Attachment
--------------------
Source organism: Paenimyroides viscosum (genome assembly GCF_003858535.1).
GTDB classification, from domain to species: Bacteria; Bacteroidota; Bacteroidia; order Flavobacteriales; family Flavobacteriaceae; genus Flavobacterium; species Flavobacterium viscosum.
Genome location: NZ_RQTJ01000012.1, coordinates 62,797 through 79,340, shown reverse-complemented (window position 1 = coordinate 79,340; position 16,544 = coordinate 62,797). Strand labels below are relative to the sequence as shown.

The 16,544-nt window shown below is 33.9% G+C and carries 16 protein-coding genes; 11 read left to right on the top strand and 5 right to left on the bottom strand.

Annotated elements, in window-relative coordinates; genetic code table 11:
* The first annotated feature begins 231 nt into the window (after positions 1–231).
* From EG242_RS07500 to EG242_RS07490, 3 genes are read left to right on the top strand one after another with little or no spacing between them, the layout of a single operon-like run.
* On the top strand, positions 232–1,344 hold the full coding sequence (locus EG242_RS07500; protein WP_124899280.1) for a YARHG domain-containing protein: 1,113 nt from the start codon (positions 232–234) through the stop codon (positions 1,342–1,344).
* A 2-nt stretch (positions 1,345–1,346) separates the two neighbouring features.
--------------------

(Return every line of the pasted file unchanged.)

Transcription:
Source organism: Paenimyroides viscosum (genome assembly GCF_003858535.1).
GTDB classification, from domain to species: Bacteria; Bacteroidota; Bacteroidia; order Flavobacteriales; family Flavobacteriaceae; genus Flavobacterium; species Flavobacterium viscosum.
Genome location: NZ_RQTJ01000012.1, coordinates 62,797 through 79,340, shown reverse-complemented (window position 1 = coordinate 79,340; position 16,544 = coordinate 62,797). Strand labels below are relative to the sequence as shown.

The 16,544-nt window shown below is 33.9% G+C and carries 16 protein-coding genes; 11 read left to right on the top strand and 5 right to left on the bottom strand.

Annotated elements, in window-relative coordinates; genetic code table 11:
* The first annotated feature begins 231 nt into the window (after positions 1–231).
* From EG242_RS07500 to EG242_RS07490, 3 genes are read left to right on the top strand one after another with little or no spacing between them, the layout of a single operon-like run.
* On the top strand, positions 232–1,344 hold the full coding sequence (locus EG242_RS07500; protein WP_124899280.1) for a YARHG domain-containing protein: 1,113 nt from the start codon (positions 232–234) through the stop codon (positions 1,342–1,344).
* A 2-nt stretch (positions 1,345–1,346) separates the two neighbouring features.